I've had my crab pots in the water down near Charmouth beach since last summer, and I can think of few things that give me greater pleasure and satisfaction than catching and cooking these delicious crustaceans.
Last month, the season really took off when I discovered that my few pots had yielded a good number of crabs. Stuart Oxenbury, my neighbour in Charmouth, looks after my pots when I'm up in London and he has been potting for crabs for years. Once we've dragged our boats up the beach we always enjoy a brainstorming session about new ways to get the most out of crab.
The cost of buying a crab might seem expensive, but with a bit of know-how you can get a good few meals out of an average-sized 800g-1kg crab. I hate to throw any shellfish shells away because they produce such a great stock, soup or sauce and you can even infuse the shells in oil to make a great addition to your salad dressings.
There are many possibilities for eating and serving crab. My favourite is crab served in the shell and eaten with mayonnaise and crusty bread. Another easy idea is to make brown crab on toast by mixing the brown meat with some good mayonnaise, spreading it on to hot buttered toast and spooning the white meat on top. If you want to make a crab risotto, you could just use the broth recipe on this page (without the Asian spices) for the risotto stock and add some brown and white meat at the end with plenty of butter. Another option is crab cakes, which are made from brown and white crabmeat, breadcrumbs and spices, then moulded, dipped in crumbs again and fried. The recipes I've created here can all be made from one cooked crab and will serve two people.
Crab broth with ginger
This is a nice light alternative to making a bisque. The Asian spices give it a lovely fresh flavour with an underlying kick of ginger. You will probably end up with more than enough broth, so I would suggest freezing any surplus.
For the broth
The shells from 1 crab, broken into smallish pieces
1 medium onion, peeled and roughly chopped
A couple of sticks of celery, roughly chopped
6 cloves of garlic, peeled and chopped
30g root ginger, roughly chopped
10 Sichuan peppercorns
Stalks from the coriander (see below)
2tsp tomato purée
2ltrs fish stock
Salt and freshly ground black pepper
2 spring onions, trimmed and finely shredded on the slant
20g very fresh root ginger, scraped and very finely shredded
A few sprigs of coriander
1tbsp chopped Chinese or normal chives
1tbsp white crab meat
Put all of the ingredients for the stock into a saucepan, bring to the boil, skim and then simmer very gently for an hour, skimming regularly. Strain the stock through a fine-meshed sieve, try it, and if it's not strong enough, just return it to a pan and simmer and reduce it until the taste improves; season to taste.
To serve, just put the garnish in warmed soup bowls and pour over the hot broth.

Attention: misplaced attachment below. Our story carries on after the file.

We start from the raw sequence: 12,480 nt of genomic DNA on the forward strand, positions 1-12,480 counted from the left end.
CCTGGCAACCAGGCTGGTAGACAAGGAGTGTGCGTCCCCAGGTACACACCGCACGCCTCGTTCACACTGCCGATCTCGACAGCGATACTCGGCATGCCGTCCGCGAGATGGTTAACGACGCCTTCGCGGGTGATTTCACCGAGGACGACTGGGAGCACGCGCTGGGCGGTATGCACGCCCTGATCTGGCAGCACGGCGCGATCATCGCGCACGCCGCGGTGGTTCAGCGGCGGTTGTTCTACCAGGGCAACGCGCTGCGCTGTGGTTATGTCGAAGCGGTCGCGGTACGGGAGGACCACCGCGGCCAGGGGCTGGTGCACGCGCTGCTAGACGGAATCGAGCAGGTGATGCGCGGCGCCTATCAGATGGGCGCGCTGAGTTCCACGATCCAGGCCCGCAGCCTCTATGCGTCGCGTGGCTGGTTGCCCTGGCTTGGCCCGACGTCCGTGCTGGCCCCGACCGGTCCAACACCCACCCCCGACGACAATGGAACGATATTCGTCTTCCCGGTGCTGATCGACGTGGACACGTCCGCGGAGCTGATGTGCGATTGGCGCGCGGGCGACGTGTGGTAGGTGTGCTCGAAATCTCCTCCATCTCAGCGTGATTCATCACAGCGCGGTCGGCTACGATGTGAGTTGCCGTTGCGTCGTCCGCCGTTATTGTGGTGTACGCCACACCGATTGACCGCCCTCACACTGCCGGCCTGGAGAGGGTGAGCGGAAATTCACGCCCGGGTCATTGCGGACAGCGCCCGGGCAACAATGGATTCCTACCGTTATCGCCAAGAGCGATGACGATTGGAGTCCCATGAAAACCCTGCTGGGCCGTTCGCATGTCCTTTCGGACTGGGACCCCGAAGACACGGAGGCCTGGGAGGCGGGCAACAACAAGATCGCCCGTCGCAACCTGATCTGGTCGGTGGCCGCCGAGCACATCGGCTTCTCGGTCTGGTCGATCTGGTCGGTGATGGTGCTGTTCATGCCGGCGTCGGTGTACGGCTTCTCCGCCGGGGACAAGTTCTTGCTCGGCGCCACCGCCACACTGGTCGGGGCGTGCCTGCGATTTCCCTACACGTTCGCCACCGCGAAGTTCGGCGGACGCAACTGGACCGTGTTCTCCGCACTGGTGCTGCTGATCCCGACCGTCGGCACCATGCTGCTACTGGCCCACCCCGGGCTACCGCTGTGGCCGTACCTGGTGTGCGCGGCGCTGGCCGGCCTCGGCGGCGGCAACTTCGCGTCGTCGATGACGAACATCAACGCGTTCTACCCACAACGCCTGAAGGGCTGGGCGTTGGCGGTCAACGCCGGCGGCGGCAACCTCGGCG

Asparagus with crab and chopped duck egg
Asparagus and crab is a great combination and the colours look fantastic on the plate. Try to choose thick asparagus spears for this dish as they will look much more impressive when they are on the plate.
250-300g thick asparagus with the woody stalks removed
1tbsp brown crab meat
tbsp good quality mayonnaise
Sea salt and freshly ground white pepper
2tbsp white crab meat
1 duck egg, hard boiled for 6-7 minutes
1tsp finely chopped chives
tbsp rapeseed or olive oil
Cook the asparagus in boiling salted water for 3-4 minutes or until tender, then drain and leave to cool. Whisk the brown crab meat together with the mayonnaise until smooth and season to taste.
To serve, spoon the brown crab mix into the centre of serving plates and spread a little with the back of the spoon. Chop the egg quite finely, lay the asparagus in a line on the brown crab, then spoon the chopped egg across the centre of the asparagus followed by the white crab, then the chives.
Grind a little white pepper over, sprinkle with sea salt then drizzle over the rapeseed oil.
Crab and pea salad
This is a light and fresh summery salad that you could serve as a starter for a dinner party or as a light lunch treat. You could add other vegetables like samphire, which is just about coming into season now, or even some young broad beans.
A handful of small salad leaves such as silver sorrel, rocket, land cress etc, washed and dried
A handful of pea shoots, washed and dried
60g or so of podded peas, cooked
50-60g or more of white crab meat
Salt and freshly ground white pepper
For the dressing
A good squeeze of lemon juice
1tsp white wine vinegar
1tbsp rapeseed oil or olive oil
Mix all of the ingredients together for the dressing and season. Toss the salad leaves, pea shoots and peas in the dressing and arrange on serving plates, then scatter the crab over the leaves and spoon over any excess dressing.Reuse content